Air travel is often the largest source of emissions for any trip. As travelers embark on their journeys, airlines could employ data analytics to tackle emission reduction. Sustainable technologies could combine flight, environmental, and other external data to predict the optimum amount of fuel needed for a flight. Sustainable aviation fuel (SAF) has also been identified as a promising next step in reducing fuel-based emissions. Airlines may also consider collaborating with suppliers on issues such as transparent carbon reporting, monitoring, and decarbonization—helping to reduce emissions across the supply chain.
At the destination, hotel operations contribute disproportionately to the industry’s overall energy use, water consumption, and waste generation footprint. Hotels could revisit their operations management and find opportunities to leverage new smart technologies to monitor, plan, and reduce their consumption and waste. Switching to renewable energy sources could also further diminish carbon emissions, while upgrading infrastructure and keeping up with maintenance may prevent excess energy loss and waste.
Many more travel providers, including asset owners, car rental services, and tour operators could play a part in shaping the future of sustainable travel, but long-term change requires joint action from the entire travel industry.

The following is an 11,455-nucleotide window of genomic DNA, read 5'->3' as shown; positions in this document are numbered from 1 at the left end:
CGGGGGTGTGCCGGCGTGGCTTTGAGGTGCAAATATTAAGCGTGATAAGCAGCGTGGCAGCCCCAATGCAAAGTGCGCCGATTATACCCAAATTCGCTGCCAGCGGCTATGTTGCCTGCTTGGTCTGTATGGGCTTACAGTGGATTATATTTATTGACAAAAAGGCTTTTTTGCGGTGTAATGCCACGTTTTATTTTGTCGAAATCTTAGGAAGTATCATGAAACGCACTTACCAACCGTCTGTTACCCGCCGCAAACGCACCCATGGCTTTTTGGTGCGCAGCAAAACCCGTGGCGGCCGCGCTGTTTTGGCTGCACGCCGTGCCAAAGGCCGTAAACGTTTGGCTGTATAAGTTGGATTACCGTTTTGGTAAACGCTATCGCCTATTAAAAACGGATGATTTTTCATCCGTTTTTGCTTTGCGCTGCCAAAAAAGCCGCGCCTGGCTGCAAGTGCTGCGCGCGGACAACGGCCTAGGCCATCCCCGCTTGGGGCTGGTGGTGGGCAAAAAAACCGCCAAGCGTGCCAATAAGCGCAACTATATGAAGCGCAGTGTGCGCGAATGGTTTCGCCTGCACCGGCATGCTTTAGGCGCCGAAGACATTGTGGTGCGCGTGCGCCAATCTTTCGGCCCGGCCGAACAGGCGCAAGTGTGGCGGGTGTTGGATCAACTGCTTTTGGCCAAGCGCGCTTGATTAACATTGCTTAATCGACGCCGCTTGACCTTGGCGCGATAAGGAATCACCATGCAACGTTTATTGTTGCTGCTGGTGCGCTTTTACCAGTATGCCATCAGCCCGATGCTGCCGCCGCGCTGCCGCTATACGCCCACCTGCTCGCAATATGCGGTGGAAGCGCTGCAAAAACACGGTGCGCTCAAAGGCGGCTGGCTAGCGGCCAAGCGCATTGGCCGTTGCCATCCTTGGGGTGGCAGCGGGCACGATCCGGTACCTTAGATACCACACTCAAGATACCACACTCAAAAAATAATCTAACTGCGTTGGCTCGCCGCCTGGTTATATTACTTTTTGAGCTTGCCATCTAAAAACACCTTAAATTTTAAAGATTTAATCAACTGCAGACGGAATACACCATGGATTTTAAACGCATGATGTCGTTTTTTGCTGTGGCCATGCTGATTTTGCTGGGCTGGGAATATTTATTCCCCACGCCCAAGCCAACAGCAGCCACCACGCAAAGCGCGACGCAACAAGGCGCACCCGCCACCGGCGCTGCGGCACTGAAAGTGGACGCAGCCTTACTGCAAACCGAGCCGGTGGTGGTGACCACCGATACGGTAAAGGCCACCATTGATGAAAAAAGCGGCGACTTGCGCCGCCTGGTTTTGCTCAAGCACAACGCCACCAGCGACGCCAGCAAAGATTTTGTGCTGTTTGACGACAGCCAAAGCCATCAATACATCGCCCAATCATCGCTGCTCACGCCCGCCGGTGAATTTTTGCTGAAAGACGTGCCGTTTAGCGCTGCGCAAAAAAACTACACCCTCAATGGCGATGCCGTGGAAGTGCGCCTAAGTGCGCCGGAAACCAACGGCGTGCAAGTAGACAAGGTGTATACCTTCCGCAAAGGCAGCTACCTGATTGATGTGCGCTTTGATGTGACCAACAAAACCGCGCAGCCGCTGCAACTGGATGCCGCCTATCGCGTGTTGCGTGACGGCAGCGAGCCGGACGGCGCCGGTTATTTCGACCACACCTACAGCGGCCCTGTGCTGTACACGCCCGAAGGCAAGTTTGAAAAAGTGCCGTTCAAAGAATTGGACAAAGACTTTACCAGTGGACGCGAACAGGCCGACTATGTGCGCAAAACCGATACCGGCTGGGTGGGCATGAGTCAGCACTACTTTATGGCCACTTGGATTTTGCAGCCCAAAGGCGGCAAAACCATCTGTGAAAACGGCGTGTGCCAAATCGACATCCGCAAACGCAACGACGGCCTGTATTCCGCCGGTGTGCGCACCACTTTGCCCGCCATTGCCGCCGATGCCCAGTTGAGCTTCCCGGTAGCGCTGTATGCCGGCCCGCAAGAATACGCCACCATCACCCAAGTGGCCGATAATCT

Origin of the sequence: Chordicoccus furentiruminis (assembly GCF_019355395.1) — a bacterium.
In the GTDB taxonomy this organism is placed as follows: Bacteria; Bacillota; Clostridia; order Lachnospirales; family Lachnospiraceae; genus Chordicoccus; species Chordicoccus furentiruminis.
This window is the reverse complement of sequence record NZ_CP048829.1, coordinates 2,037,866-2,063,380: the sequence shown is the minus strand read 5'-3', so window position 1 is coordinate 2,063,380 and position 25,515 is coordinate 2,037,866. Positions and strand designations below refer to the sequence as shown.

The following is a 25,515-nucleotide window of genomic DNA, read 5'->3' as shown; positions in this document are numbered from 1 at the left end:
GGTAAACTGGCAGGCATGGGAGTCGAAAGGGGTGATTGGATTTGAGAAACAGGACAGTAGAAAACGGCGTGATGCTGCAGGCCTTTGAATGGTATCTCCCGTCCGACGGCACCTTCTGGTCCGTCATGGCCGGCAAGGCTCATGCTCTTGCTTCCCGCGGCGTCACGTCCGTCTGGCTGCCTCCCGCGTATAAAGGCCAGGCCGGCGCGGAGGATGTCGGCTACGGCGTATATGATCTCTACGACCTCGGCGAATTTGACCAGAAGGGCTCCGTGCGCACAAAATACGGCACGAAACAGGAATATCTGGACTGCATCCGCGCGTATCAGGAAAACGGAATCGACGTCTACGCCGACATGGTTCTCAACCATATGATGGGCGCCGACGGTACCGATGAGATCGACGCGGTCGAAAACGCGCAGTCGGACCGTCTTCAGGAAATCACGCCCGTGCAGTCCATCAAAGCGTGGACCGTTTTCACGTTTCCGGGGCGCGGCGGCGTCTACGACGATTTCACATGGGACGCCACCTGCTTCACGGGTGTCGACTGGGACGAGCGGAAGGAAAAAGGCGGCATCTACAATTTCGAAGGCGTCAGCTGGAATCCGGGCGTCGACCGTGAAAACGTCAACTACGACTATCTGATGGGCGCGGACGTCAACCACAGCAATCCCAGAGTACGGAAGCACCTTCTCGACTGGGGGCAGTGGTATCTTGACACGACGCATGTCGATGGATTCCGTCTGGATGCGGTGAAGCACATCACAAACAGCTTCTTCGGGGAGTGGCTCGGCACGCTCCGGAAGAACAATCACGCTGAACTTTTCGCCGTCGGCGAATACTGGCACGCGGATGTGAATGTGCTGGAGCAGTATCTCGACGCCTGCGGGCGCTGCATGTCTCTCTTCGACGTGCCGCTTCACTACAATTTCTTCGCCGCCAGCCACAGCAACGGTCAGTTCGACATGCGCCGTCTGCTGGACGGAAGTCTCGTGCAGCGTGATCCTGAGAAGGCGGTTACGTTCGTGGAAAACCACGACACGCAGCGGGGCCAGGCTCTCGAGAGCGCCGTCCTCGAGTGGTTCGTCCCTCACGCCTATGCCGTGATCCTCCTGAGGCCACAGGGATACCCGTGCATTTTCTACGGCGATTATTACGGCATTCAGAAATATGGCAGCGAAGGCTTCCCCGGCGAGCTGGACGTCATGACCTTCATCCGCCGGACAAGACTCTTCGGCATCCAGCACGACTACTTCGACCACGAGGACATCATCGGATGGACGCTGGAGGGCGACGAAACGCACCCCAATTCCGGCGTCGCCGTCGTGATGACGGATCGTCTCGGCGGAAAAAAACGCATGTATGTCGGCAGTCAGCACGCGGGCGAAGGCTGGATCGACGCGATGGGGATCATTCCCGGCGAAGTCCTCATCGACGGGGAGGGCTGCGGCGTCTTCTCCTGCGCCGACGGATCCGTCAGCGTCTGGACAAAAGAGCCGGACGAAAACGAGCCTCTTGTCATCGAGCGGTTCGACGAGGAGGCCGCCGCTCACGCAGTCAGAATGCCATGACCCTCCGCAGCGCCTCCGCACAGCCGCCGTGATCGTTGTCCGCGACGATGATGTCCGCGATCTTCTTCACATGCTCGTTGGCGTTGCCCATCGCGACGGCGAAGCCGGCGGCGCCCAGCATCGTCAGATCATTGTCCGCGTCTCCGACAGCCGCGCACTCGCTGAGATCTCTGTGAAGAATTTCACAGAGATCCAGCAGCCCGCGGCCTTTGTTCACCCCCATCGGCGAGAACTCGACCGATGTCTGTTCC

Travelers and tourism providers could help the travel industry realize the “quick-wins” of sustainable impact. Lasting sustainability improvements, though, will take concerted industry-wide effort.
While the premium that a traveler is willing to pay for sustainable travel is markedly lower than the cost of providing it, the industry will likely need to consider covering the costs of sustainable transition. The travel industry could add weight to its sustainability intentions by collectively agreeing to minimum sustainability targets. Further credibility could be added to sustainability claims if a unified, industry-wide sustainability rating system were established. A centralized rating system could focus on defining and measuring environmental impact, allowing travelers to make informed choices.
Aligning the motivations of stakeholders within the tourism industry’s complex structure could also amplify the transition toward sustainable travel. This could be done by including sustainability in regulations and wider industry standards that affect the interests of all parties. Including more mandatory sustainability criteria in the star rating system of hotels, for example, could bring the motivations of both hotel owners and operators into alignment.
Though certain sustainability technologies and solutions such as SAF are available, this is not enough to support industry-wide adoption, and supply is limited. Leading industry actors could help solve demand-supply deadlock and boost supply scale-up by forming a first-mover coalition and committing to adopting sustainable solutions. Adoption could become more affordable through funding programs, especially where smaller actors may be less likely to afford the upfront investment.